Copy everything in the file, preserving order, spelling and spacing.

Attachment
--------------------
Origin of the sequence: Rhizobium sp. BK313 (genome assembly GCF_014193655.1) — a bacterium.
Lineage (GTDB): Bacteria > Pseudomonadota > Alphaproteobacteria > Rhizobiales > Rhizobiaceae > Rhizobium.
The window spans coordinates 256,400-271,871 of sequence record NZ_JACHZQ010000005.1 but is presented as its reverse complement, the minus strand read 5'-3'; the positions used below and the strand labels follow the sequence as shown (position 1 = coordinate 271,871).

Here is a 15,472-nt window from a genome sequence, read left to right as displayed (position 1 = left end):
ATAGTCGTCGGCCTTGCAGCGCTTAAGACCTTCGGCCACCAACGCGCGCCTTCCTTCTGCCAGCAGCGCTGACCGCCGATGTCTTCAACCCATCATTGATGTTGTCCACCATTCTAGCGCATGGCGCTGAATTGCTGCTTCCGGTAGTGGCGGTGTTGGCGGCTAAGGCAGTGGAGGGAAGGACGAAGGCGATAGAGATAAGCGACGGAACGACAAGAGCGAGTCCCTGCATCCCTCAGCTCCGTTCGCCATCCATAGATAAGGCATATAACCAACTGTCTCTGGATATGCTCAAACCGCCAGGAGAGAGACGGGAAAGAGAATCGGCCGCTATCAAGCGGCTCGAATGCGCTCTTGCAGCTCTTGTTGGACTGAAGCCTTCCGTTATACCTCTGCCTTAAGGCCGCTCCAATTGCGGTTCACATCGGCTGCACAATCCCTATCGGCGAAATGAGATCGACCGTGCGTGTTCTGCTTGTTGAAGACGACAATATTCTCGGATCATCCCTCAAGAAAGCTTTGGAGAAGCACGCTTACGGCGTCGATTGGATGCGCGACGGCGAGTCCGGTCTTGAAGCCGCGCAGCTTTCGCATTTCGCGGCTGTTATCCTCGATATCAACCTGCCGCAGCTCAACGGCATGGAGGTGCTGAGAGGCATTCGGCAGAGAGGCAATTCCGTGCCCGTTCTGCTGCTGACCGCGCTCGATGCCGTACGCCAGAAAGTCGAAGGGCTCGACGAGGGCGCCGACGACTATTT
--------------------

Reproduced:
Origin of the sequence: Rhizobium sp. BK313 (genome assembly GCF_014193655.1) — a bacterium.
Lineage (GTDB): Bacteria > Pseudomonadota > Alphaproteobacteria > Rhizobiales > Rhizobiaceae > Rhizobium.
The window spans coordinates 256,400-271,871 of sequence record NZ_JACHZQ010000005.1 but is presented as its reverse complement, the minus strand read 5'-3'; the positions used below and the strand labels follow the sequence as shown (position 1 = coordinate 271,871).

Here is a 15,472-nt window from a genome sequence, read left to right as displayed (position 1 = left end):
ATAGTCGTCGGCCTTGCAGCGCTTAAGACCTTCGGCCACCAACGCGCGCCTTCCTTCTGCCAGCAGCGCTGACCGCCGATGTCTTCAACCCATCATTGATGTTGTCCACCATTCTAGCGCATGGCGCTGAATTGCTGCTTCCGGTAGTGGCGGTGTTGGCGGCTAAGGCAGTGGAGGGAAGGACGAAGGCGATAGAGATAAGCGACGGAACGACAAGAGCGAGTCCCTGCATCCCTCAGCTCCGTTCGCCATCCATAGATAAGGCATATAACCAACTGTCTCTGGATATGCTCAAACCGCCAGGAGAGAGACGGGAAAGAGAATCGGCCGCTATCAAGCGGCTCGAATGCGCTCTTGCAGCTCTTGTTGGACTGAAGCCTTCCGTTATACCTCTGCCTTAAGGCCGCTCCAATTGCGGTTCACATCGGCTGCACAATCCCTATCGGCGAAATGAGATCGACCGTGCGTGTTCTGCTTGTTGAAGACGACAATATTCTCGGATCATCCCTCAAGAAAGCTTTGGAGAAGCACGCTTACGGCGTCGATTGGATGCGCGACGGCGAGTCCGGTCTTGAAGCCGCGCAGCTTTCGCATTTCGCGGCTGTTATCCTCGATATCAACCTGCCGCAGCTCAACGGCATGGAGGTGCTGAGAGGCATTCGGCAGAGAGGCAATTCCGTGCCCGTTCTGCTGCTGACCGCGCTCGATGCCGTACGCCAGAAAGTCGAAGGGCTCGACGAGGGCGCCGACGACTATTT